Corporate asset strippers vie for Chrysler

By Shannon Jones
4 May 2007

Talks are continuing between DaimlerChrysler and potential buyers of the Chrysler Group, with the finalists in the bidding competition expected to be announced soon.

DaimlerChrysler, facing sagging sales and mounting losses at its North American operations, is following the lead of American carmakers Ford and General Motors in seeking massive concessions from autoworkers. It has already announced plans to eliminate 13,000 jobs over the next three years and is seeking to free itself from Chrysler’s unfunded health and pension obligations, which amount to some $18 billion.

Since DaimlerChrysler is a highly profitable business, unlike its US-based rivals, it is not in a position to demand concessions by threatening to declare bankruptcy. Instead, it is using the threatened sale of the Chrysler unit as a means of exerting pressure on its North American workforce. The imposition of massive concessions on the Chrysler workers will also make the company more attractive to a potential buyer.

Underscoring the determination of DaimlerChrysler to carry out a wholesale assault on Chrysler workers, it is conducting negotiations with corporate sharks, notorious for taking over companies, drastically cutting jobs, wages and benefits, and reselling the downsized entities for an enormous profit.

Among the leading candidates for a Chrysler purchase are private equity firms Blackstone Group, Cerberus Capital Management, as well as the Canadian nonunion auto parts giant Magna International.

A comment on Bloomberg.com noted, “Private equity firms have invaded the Motor City, bringing with them piles of cash and gales of controversy. The buyout firms say they’ll rescue companies like Chrysler from years of bloat and mismanagement. Their opponents say that Wall Street financial operators will dice up and sell off automakers and suppliers, after loading them up with debt, destroying jobs and hastening the demise of a once-great American industry.”

The latter conclusion is fully supported by the facts.

A report in the January 19 issue of USA Today described Cerberus as follows, “Created in 1992, Cerberus is a hedge fund, a type of private investment group that’s not regulated by the Securities and Exchange Commission. It’s named after the mythical, three-headed dog guarding the gates of Hades.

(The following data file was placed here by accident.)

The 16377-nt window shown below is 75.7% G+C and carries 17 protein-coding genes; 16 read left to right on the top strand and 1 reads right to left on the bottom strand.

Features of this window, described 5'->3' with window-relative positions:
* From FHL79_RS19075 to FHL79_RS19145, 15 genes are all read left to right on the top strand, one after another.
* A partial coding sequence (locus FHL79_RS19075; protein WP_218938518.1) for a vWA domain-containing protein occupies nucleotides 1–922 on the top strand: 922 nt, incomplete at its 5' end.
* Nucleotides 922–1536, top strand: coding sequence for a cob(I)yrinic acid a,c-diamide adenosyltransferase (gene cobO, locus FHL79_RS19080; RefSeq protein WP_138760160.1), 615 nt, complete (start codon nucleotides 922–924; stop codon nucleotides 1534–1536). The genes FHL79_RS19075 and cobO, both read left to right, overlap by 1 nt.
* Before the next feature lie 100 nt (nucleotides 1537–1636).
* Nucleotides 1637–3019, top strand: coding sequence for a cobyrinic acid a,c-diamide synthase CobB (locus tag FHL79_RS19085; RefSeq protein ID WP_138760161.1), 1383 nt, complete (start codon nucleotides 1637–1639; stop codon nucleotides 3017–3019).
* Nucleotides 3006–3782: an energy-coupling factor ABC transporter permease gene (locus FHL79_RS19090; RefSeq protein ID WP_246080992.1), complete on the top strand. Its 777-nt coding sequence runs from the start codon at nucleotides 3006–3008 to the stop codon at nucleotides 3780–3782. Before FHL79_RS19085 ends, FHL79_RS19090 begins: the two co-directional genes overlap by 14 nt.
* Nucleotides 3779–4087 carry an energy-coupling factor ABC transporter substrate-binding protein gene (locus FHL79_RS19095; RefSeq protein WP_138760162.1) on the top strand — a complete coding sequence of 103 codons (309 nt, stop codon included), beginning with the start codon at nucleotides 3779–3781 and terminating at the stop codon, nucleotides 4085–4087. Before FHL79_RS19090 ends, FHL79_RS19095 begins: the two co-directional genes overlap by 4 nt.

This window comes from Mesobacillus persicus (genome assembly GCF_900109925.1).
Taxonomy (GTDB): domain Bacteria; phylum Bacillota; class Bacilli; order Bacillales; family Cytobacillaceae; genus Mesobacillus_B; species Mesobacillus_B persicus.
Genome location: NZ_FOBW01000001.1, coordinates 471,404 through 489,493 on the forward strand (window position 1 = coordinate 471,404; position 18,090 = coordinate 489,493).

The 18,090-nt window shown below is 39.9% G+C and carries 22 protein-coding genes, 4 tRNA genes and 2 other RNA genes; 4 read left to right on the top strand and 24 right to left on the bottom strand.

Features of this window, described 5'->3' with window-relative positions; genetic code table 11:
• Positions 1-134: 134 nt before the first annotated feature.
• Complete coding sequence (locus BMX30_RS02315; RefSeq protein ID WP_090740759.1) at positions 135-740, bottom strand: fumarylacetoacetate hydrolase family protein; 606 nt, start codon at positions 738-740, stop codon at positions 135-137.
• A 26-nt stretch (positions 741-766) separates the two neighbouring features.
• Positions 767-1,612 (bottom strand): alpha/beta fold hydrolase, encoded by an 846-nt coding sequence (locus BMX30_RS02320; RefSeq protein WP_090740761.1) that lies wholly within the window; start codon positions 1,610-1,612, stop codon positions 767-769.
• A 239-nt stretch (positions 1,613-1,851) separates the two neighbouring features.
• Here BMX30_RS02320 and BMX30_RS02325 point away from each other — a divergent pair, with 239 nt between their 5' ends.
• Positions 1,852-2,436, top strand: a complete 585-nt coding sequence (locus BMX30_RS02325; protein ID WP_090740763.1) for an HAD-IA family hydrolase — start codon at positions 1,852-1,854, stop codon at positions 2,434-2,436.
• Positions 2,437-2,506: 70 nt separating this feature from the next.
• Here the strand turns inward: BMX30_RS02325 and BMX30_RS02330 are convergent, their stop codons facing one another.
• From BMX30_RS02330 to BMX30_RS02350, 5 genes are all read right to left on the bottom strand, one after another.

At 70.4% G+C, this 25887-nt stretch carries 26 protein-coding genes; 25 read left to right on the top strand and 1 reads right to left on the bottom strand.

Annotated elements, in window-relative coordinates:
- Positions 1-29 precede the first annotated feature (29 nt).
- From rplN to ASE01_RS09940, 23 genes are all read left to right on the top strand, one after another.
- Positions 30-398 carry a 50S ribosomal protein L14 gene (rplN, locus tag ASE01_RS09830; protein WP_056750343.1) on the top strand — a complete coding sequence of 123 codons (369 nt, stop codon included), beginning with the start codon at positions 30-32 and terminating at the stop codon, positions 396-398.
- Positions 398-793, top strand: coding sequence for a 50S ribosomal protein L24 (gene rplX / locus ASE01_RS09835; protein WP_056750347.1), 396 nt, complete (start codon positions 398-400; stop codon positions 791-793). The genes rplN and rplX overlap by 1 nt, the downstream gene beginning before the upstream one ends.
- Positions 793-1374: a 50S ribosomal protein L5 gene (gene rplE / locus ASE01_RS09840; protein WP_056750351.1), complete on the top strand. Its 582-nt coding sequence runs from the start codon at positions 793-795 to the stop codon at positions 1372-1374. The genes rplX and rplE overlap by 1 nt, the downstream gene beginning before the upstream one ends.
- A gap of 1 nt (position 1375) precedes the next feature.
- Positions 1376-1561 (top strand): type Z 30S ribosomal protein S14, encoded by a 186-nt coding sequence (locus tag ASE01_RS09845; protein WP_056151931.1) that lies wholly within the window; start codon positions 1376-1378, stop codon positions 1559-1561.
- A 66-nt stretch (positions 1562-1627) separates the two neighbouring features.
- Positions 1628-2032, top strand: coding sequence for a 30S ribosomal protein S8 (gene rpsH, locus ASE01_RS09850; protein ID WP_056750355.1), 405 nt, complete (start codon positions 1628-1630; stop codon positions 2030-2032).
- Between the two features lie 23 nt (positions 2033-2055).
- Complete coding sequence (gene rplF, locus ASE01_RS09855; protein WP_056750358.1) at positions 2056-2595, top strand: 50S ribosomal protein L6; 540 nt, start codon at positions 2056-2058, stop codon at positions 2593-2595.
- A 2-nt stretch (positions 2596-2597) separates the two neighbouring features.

“Often called a ‘vulture fund,’ Cerberus invests mainly in companies in or on the verge of bankruptcy, buying those firms’ bonds in the hopes of converting them into cash or stock in a revived company. In 2000, the company hired former vice president Dan Quayle as a top executive.”

Cerberus is considered to be seriously interested in Chrysler and has even hired former Chrysler Chief Operating Officer Wolfgang Bernhard as an advisor on the deal. The company has enormous resources and a substantial presence in the auto industry. Last year, for example, it bought 51 percent of General Motors’ financing arm GMAC.

In the case of the Blackstone Group, it is one of the world’s largest private equity funds and has been heavily involved in restructuring and downsizing the auto parts industry. It purchased American Axle & Manufacturing from General Motors in 1997. Blackstone then renegotiated contact terms with the United Auto Workers that reduced pay and benefits, afterwards selling its shares in the company at an enormous profit.

One of Blackstone’s founders, former Reagan budget director David Stockman, is currently facing indictment on fraud charges in relation to the management of an auto parts manufacturer, Collins and Aikman, that he purchased and drove into bankruptcy.

As for Magna International, the Canadian-based auto parts manufacturer is currently considered to be the leading contender for the purchase of Chrysler, which is its largest customer. Magna, the world’s third largest auto parts manufacturer, is an employer notorious for paying low wages and benefits.

Magna has reportedly offered around $5 billion for Chrysler in partnership with Onex Corp., a Canadian investment firm. Onex has specialized in buying undervalued companies, restructuring them through massive downsizing and wage cuts, then reselling them at a profit. In 2005 it purchased Boeing’s aircraft manufacturing facilities in Kansas and Oklahoma, where it demanded machinists accept a 20 percent cut in jobs and a 10 percent wage reduction.